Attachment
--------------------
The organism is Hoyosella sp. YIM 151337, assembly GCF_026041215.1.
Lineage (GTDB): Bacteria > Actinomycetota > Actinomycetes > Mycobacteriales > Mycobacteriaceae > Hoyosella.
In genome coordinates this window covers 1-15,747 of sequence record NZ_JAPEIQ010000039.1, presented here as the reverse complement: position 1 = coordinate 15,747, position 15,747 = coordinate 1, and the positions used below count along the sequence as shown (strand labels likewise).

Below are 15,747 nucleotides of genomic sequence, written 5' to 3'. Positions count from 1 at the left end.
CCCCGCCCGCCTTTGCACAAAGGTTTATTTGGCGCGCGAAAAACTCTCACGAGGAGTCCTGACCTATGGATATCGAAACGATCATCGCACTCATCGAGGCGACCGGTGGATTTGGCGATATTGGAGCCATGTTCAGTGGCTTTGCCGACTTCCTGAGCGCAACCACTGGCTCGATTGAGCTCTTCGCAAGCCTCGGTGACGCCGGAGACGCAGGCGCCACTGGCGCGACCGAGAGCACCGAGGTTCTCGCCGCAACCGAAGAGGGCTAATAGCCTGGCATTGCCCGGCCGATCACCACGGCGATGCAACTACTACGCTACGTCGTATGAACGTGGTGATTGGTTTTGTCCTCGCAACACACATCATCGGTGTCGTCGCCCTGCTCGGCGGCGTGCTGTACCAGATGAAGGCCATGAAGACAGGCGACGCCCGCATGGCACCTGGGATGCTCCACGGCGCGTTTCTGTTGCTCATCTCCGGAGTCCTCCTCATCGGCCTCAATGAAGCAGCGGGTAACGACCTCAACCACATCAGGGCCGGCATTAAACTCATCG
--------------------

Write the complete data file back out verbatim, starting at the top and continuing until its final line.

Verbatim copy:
The organism is Hoyosella sp. YIM 151337, assembly GCF_026041215.1.
Lineage (GTDB): Bacteria > Actinomycetota > Actinomycetes > Mycobacteriales > Mycobacteriaceae > Hoyosella.
In genome coordinates this window covers 1-15,747 of sequence record NZ_JAPEIQ010000039.1, presented here as the reverse complement: position 1 = coordinate 15,747, position 15,747 = coordinate 1, and the positions used below count along the sequence as shown (strand labels likewise).

Below are 15,747 nucleotides of genomic sequence, written 5' to 3'. Positions count from 1 at the left end.
CCCCGCCCGCCTTTGCACAAAGGTTTATTTGGCGCGCGAAAAACTCTCACGAGGAGTCCTGACCTATGGATATCGAAACGATCATCGCACTCATCGAGGCGACCGGTGGATTTGGCGATATTGGAGCCATGTTCAGTGGCTTTGCCGACTTCCTGAGCGCAACCACTGGCTCGATTGAGCTCTTCGCAAGCCTCGGTGACGCCGGAGACGCAGGCGCCACTGGCGCGACCGAGAGCACCGAGGTTCTCGCCGCAACCGAAGAGGGCTAATAGCCTGGCATTGCCCGGCCGATCACCACGGCGATGCAACTACTACGCTACGTCGTATGAACGTGGTGATTGGTTTTGTCCTCGCAACACACATCATCGGTGTCGTCGCCCTGCTCGGCGGCGTGCTGTACCAGATGAAGGCCATGAAGACAGGCGACGCCCGCATGGCACCTGGGATGCTCCACGGCGCGTTTCTGTTGCTCATCTCCGGAGTCCTCCTCATCGGCCTCAATGAAGCAGCGGGTAACGACCTCAACCACATCAGGGCCGGCATTAAACTCATCG